An ED screening program identified patients with undiagnosed prediabetes and type 2 diabetes or undermanaged disease, particularly among racial and ethnic minorities and patients with low income, researchers reported in JAMA Network Open.
“Regarding type 2 diabetes, a few studies have conducted short-term screening of all ED patients,” Kirstie K. Danielson, PhD, associate professor of endocrinology, diabetes and metabolism in the department of medicine at the University of Illinois, Chicago, and colleagues wrote. “To our knowledge, ED screening for type 2 diabetes in underserved populations that built into daily clinical care and uses clinical recommendations has not been developed.”
Researchers conducted this pilot program in an ED in Chicago from February to April 2021. Using a best practice alert built into the electronic medical record, researchers identified patients for diabetes screening based on American Diabetes Association criteria: all adults aged 45 years or older, and those aged 18 to 44 years who had a BMI of 25 kg/m2 and no prior diabetes diagnosis and no HbA1c record for the past 3 years. Of 8,441 total patients who visited the ED, 1,085 were flagged as at risk for type 2 diabetes. Of these patients, 758 had prediabetes, 265 had diabetes and 62 had severe diabetes.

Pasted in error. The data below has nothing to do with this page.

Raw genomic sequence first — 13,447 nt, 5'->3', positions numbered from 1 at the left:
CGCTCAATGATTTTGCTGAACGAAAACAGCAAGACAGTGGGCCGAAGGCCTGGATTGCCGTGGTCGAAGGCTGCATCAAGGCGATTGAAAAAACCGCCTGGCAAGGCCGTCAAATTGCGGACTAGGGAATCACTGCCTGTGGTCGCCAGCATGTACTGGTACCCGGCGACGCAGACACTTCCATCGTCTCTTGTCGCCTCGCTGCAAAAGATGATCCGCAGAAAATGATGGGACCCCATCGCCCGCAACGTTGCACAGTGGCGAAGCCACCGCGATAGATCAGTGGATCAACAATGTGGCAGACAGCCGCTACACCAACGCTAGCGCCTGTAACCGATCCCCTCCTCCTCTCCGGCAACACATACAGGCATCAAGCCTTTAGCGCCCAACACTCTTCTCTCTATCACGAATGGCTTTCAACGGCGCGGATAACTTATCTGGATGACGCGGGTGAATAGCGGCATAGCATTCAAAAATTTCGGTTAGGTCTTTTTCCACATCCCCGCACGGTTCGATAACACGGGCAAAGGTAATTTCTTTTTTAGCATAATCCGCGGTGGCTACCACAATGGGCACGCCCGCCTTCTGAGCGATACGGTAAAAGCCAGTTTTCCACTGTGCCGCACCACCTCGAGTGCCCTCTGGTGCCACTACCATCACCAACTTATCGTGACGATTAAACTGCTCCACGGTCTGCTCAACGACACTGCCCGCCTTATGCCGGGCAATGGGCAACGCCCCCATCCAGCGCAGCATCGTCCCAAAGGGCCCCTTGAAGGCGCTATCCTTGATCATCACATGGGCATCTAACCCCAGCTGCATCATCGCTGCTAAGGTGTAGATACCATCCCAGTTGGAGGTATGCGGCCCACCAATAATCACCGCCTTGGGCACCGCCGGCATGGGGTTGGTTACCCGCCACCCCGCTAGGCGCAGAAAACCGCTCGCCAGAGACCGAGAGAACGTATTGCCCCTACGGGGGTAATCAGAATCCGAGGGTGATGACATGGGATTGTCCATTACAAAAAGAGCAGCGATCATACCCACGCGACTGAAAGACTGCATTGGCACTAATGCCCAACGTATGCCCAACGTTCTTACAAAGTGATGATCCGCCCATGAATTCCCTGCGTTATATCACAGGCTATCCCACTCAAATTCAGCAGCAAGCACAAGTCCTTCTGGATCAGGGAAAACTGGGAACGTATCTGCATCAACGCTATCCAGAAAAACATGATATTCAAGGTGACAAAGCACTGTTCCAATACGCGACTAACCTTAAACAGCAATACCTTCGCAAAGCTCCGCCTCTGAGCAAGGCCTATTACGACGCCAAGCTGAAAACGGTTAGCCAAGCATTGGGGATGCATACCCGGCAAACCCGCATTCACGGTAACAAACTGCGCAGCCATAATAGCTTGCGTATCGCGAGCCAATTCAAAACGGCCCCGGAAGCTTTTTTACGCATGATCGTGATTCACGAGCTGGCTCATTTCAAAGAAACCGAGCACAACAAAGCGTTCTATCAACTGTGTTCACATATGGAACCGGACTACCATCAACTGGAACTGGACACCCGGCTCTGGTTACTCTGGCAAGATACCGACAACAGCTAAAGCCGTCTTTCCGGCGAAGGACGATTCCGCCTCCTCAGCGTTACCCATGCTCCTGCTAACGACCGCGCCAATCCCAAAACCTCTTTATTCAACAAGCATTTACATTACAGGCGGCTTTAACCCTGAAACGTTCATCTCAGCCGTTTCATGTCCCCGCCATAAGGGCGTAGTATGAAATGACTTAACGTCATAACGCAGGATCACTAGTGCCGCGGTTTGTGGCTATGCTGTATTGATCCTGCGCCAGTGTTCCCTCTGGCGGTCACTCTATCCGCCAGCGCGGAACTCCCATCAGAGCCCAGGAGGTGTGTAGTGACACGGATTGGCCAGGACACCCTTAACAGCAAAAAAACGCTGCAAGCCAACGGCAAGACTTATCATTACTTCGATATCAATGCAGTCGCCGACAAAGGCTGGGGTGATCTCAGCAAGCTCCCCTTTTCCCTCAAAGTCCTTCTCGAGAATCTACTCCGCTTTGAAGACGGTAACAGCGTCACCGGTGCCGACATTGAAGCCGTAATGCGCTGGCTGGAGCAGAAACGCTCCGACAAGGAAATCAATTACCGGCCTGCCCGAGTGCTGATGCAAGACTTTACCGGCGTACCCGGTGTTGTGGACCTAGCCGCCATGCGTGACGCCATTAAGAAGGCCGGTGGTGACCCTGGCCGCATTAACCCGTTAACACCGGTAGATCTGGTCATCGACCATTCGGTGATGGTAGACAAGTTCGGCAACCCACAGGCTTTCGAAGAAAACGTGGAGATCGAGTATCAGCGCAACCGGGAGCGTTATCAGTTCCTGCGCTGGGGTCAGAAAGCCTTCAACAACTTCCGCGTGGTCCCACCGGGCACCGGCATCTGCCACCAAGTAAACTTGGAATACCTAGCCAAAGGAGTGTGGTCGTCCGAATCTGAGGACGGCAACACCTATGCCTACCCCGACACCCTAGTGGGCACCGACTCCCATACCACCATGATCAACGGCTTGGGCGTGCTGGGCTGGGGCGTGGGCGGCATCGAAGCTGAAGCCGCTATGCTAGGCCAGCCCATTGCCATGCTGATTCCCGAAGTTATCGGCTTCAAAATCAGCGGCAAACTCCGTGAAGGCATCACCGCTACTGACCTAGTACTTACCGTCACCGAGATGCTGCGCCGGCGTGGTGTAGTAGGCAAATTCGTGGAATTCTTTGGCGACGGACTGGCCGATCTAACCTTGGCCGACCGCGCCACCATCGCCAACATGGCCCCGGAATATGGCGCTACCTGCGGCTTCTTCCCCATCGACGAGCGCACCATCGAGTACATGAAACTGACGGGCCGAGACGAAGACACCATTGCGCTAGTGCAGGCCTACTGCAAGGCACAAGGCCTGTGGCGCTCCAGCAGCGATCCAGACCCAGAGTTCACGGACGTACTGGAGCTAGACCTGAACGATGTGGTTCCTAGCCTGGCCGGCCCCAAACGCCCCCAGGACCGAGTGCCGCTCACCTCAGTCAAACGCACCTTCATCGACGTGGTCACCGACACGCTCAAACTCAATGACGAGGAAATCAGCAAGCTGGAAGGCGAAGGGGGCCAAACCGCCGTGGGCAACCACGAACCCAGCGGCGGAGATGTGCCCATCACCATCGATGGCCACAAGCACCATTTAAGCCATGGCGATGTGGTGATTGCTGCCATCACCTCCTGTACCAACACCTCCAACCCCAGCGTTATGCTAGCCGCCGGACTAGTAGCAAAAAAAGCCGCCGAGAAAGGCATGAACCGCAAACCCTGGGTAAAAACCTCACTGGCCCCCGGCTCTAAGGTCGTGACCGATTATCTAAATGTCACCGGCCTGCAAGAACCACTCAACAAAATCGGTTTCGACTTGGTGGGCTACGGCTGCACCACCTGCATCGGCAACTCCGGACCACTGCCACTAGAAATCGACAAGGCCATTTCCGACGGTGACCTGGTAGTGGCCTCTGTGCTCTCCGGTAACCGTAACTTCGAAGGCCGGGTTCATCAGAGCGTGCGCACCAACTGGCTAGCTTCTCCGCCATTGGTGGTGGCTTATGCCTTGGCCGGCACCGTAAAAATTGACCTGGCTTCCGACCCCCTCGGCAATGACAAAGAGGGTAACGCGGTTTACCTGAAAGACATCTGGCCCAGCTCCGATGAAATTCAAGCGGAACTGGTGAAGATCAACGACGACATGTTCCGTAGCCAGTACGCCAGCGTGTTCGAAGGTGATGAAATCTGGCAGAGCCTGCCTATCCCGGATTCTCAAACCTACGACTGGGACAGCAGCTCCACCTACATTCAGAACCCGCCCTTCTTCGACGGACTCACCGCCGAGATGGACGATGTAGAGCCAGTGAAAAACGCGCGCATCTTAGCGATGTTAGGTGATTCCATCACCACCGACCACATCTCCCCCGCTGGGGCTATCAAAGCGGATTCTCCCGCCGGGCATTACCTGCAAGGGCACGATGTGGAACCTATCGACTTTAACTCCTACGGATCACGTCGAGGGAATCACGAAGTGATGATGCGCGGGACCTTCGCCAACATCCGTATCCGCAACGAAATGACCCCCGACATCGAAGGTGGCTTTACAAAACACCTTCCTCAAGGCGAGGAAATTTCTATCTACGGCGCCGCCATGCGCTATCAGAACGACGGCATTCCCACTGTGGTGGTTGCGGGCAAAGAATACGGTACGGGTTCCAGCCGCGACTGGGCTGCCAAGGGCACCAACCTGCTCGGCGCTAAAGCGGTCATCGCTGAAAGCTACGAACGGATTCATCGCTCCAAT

Researchers were able to follow-up with 352 of these patients for HbA1c information: 264 with prediabetes (mean age, 51.7 years; 56.8% women) and 88 with type 2 diabetes (mean age, 53.8 years; 47.7% women). Overall, 19.6% of patients were Hispanic, 64.8% were non-Hispanic Black, 9.7% were non-Hispanic white and 6% were non-Hispanic of other race.
Median income of all patients’ ZIP codes was at the 44th percentile of U.S. income. In addition, 50% of patients had public insurance and 4% were uninsured. Of note, 25% of patients self-reported that they were diagnosed with prediabetes or type 2 diabetes before the study, but only 58% reported receiving treatment for their disease, according to the researchers.
“The pilot sample reached by telephone was likely biased toward higher socioeconomic status, indicating those not reached are more likely underserved,” the researchers wrote. “Next steps involve testing implementation strategies to link these new patients to diabetes education and care.”